Beasts have roamed the Milwaukee Mile at the Wisconsin State Fair Park. Hooves have pounded the track. Professional football players have left their blood and sweat on the infield.

Throughout all of the years, nothing has left an imprint like Indy car racing.

Indy cars have run more races at the Milwaukee Mile than any other racetrack in the United States -- 115 since 1945. The IZOD IndyCar Series returns to the Milwaukee Mile this weekend after a year’s absence for the Milwaukee 225.

“People relate to history and the depth of the history of the track," said Danica Patrick, who will compete in the No. 7 Team GoDaddy car for Andretti Autosport.  "That is what makes the Indy 500 so special and it is 100 years old.  And Milwaukee is even older.  So it is special to race here.”

Anyone who’s someone in auto racing has raced at the Milwaukee Mile. William Jones won the first race at the track in 1903. The list of champions includes A.J. Foyt, Al Unser and Mario Andretti, producing some of the most thrilling races in history.

In the 1965 Tony Bettenhausen 200, Foyt stunned the nation when he raced his front-engine dirt car to the pole against a field of the more modern rear-engine cars. His crew had not arrived with his rear-engine car in time for qualifying, and Foyt had to tow his machine to the track and prepare it for racing himself. One the day of the race, Foyt had a shot at first before having to make a pit stop for fuel, but still finished an impressive second.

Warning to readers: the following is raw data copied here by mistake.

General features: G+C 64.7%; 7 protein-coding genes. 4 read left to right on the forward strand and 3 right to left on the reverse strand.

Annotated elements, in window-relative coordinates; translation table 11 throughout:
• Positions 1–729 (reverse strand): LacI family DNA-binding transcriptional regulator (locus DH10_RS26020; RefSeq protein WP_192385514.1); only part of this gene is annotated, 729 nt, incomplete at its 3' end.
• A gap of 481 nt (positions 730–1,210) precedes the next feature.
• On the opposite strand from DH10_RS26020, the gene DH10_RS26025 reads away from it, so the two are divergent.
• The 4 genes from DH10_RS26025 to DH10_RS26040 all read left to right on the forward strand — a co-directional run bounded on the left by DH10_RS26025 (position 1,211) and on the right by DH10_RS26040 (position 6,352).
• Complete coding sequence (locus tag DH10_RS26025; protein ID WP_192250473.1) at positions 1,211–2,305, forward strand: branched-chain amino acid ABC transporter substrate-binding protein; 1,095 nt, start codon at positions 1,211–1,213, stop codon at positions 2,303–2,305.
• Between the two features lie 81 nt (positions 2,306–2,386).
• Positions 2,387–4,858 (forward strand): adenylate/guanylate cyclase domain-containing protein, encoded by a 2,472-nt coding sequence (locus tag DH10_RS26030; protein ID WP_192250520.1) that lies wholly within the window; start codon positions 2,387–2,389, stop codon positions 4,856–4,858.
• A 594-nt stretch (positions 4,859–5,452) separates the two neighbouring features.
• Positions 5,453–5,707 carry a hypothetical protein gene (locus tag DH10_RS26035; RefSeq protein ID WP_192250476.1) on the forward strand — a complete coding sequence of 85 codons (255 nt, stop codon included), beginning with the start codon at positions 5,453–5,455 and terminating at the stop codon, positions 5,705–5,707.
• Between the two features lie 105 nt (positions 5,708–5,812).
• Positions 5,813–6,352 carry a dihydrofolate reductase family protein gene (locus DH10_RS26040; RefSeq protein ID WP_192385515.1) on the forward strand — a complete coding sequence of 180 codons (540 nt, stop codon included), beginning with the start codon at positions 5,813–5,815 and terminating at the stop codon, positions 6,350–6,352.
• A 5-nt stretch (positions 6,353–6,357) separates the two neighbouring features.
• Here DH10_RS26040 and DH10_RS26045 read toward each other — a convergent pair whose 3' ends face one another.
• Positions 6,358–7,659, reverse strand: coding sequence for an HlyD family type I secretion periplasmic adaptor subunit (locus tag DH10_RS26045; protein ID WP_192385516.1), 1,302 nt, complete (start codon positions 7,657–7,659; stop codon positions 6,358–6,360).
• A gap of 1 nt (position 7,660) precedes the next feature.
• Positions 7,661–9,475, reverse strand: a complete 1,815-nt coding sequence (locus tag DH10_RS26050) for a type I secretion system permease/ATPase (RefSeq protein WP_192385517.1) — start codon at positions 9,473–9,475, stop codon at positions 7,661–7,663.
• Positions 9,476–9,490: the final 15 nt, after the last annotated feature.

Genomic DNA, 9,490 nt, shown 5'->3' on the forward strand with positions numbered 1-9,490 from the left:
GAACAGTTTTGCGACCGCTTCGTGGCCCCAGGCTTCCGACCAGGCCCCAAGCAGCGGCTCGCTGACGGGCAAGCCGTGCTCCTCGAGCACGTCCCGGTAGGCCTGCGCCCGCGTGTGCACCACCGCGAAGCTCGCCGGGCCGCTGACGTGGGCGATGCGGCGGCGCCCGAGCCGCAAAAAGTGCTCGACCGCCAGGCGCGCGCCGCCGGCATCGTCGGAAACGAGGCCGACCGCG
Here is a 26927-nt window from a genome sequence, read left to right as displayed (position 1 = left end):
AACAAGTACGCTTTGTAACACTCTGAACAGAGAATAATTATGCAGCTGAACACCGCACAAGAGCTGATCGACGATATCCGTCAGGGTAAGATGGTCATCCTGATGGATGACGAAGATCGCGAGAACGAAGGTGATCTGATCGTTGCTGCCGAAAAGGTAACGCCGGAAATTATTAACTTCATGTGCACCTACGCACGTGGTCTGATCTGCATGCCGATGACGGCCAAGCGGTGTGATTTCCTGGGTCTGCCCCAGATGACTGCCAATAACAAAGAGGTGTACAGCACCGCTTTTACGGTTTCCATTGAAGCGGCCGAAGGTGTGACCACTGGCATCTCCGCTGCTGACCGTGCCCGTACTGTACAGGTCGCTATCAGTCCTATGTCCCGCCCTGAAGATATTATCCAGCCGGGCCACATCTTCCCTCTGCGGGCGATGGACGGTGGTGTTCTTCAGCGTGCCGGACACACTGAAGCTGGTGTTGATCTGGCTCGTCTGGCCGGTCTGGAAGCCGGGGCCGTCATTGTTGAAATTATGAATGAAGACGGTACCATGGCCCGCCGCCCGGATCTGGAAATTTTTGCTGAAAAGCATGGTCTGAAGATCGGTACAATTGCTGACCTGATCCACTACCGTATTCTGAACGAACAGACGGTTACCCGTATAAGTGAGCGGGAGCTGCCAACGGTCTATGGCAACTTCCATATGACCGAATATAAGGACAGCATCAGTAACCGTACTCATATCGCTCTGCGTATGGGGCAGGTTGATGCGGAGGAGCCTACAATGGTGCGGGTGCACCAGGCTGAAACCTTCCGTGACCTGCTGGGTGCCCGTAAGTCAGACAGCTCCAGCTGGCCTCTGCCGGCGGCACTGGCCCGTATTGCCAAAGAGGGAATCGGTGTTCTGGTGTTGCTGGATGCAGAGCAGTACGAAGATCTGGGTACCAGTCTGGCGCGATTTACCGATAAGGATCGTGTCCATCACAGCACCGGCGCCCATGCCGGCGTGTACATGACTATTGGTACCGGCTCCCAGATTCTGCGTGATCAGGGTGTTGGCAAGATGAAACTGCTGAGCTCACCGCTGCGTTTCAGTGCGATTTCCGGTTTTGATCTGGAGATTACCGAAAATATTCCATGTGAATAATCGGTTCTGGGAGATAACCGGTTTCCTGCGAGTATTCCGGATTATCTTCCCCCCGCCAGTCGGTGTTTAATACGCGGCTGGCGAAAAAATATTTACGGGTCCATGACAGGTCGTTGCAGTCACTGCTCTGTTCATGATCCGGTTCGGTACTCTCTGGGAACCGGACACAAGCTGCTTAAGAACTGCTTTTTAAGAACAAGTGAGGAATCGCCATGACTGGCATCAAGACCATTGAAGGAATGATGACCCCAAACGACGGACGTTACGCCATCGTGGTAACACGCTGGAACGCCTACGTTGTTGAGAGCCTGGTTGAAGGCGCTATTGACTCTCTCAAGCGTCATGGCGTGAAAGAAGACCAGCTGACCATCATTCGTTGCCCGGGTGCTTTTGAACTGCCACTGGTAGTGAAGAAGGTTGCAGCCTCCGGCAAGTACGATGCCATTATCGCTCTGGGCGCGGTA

A week after winning the Indianapolis 500, Tom Sneva was the center of controversy in a 1983 Milwaukee race. After he completed a 10-second victory over Unser, fans piled on top of Sneva’s car in Victory Circle to take pictures and celebrate with the team.

As inspectors did their final look over the car, they found that Sneva’s side mount skirt was an eighth of an inch too low and gave the win to Unser. Sneva appealed that the reason the car was too low was because of the fans sitting on it, and his victory was reinstated.

Target Chip Ganassi Racing driver Scott Dixon is the defending champion of the IZOD IndyCar Series race and is eager to get back on the track.

“It feels so good to come back to Milwaukee,” Dixon said. “We can really race here and the track is so good for our cars. I think everyone missed coming here last year.”

The Milwaukee 225 weekend will feature seven levels of competition, including the IZOD IndyCar Series, Firestone Indy Lights, Formula Mazda, USF2000, USAC Silver Crown, USAC Midgets and USAC .25 Midgets. The seven races will take place over Father’s Day weekend, June 18-19.